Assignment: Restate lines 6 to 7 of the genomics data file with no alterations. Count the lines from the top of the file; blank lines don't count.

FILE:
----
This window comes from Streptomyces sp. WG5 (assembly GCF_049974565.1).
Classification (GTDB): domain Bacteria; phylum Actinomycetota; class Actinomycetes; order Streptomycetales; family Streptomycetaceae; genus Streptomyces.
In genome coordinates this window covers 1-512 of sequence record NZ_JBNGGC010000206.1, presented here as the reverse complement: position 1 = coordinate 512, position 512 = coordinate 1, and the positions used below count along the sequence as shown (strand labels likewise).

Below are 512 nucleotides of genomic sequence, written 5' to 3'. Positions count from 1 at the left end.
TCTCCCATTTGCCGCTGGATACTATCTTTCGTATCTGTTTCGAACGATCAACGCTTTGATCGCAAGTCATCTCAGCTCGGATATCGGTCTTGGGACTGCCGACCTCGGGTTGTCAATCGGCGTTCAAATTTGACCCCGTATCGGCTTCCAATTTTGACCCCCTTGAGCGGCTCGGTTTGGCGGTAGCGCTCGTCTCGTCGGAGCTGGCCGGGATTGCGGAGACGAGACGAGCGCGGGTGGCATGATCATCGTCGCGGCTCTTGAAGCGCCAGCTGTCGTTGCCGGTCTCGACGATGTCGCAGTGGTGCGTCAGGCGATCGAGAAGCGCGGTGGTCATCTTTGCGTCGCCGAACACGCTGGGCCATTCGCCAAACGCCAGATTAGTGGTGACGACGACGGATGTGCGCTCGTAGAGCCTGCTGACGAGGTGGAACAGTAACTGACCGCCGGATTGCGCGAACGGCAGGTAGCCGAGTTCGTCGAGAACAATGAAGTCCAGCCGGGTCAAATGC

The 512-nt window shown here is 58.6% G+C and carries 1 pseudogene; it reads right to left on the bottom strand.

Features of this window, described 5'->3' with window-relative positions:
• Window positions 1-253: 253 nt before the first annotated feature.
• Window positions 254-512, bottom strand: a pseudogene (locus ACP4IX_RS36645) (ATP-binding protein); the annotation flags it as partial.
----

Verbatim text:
The 512-nt window shown here is 58.6% G+C and carries 1 pseudogene; it reads right to left on the bottom strand.

Features of this window, described 5'->3' with window-relative positions: